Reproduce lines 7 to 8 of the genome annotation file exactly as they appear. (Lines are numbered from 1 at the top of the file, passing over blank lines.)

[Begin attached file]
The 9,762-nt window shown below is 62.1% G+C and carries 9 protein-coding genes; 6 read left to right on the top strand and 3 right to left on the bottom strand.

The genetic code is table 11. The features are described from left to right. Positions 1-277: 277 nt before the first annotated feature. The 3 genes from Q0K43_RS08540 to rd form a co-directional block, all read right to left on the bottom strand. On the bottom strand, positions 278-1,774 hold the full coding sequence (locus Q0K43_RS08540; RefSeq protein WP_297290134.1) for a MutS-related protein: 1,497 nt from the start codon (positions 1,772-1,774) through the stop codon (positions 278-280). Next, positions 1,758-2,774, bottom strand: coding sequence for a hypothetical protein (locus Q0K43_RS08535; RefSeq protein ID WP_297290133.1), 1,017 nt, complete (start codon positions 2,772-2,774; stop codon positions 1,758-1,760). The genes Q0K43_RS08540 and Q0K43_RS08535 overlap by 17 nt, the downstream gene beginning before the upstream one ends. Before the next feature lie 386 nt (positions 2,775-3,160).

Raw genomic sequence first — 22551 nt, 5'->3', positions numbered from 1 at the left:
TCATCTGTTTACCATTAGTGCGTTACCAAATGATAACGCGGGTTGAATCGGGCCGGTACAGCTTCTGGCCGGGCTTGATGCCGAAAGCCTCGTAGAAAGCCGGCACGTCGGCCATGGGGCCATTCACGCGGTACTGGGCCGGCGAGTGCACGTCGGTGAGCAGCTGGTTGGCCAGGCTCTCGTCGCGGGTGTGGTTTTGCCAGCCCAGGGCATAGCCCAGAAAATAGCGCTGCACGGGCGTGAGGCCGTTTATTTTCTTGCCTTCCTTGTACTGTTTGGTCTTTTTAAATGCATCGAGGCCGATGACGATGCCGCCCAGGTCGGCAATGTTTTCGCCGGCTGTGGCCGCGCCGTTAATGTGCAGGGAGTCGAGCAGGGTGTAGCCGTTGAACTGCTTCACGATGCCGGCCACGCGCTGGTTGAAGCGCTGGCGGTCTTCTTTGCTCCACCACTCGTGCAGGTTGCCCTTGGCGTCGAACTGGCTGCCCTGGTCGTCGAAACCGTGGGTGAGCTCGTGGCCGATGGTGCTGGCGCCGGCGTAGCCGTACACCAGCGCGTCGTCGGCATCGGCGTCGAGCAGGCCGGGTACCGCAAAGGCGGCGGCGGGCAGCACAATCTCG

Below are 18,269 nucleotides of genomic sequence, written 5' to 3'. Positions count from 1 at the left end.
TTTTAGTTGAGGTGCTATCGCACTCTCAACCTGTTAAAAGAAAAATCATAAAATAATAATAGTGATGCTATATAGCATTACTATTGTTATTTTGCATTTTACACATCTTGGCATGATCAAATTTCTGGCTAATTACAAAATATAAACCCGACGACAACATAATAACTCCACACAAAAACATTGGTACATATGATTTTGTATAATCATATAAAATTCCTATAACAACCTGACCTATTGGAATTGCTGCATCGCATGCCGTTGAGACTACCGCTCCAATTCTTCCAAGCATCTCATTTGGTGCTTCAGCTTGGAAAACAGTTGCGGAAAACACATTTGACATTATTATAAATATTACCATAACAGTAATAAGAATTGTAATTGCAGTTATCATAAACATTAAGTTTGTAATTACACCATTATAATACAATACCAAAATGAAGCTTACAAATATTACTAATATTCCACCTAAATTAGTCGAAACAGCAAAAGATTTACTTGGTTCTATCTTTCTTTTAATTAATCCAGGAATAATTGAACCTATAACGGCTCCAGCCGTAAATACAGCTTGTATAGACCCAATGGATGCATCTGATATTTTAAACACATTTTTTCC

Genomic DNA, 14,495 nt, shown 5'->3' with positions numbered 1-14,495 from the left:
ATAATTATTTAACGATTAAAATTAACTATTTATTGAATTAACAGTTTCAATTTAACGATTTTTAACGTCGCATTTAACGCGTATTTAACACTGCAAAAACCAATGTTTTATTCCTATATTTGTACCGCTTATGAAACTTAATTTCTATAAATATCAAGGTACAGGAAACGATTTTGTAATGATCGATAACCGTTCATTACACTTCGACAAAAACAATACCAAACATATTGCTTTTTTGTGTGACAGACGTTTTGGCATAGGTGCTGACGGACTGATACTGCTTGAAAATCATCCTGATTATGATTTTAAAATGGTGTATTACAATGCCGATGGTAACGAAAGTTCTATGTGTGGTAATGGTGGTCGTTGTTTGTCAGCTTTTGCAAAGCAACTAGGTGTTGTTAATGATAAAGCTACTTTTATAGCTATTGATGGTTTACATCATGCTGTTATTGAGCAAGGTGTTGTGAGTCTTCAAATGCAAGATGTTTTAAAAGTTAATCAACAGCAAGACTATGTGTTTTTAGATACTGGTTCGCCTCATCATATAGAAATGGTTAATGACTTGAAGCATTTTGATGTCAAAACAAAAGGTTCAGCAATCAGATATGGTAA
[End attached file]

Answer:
Genomic DNA, 14,495 nt, shown 5'->3' with positions numbered 1-14,495 from the left:
ATAATTATTTAACGATTAAAATTAACTATTTATTGAATTAACAGTTTCAATTTAACGATTTTTAACGTCGCATTTAACGCGTATTTAACACTGCAAAAACCAATGTTTTATTCCTATATTTGTACCGCTTATGAAACTTAATTTCTATAAATATCAAGGTACAGGAAACGATTTTGTAATGATCGATAACCGTTCATTACACTTCGACAAAAACAATACCAAACATATTGCTTTTTTGTGTGACAGACGTTTTGGCATAGGTGCTGACGGACTGATACTGCTTGAAAATCATCCTGATTATGATTTTAAAATGGTGTATTACAATGCCGATGGTAACGAAAGTTCTATGTGTGGTAATGGTGGTCGTTGTTTGTCAGCTTTTGCAAAGCAACTAGGTGTTGTTAATGATAAAGCTACTTTTATAGCTATTGATGGTTTACATCATGCTGTTATTGAGCAAGGTGTTGTGAGTCTTCAAATGCAAGATGTTTTAAAAGTTAATCAACAGCAAGACTATGTGTTTTTAGATACTGGTTCGCCTCATCATATAGAAATGGTTAATGACTTGAAGCATTTTGATGTCAAAACAAAAGGTTCAGCAATCAGATATGGTAA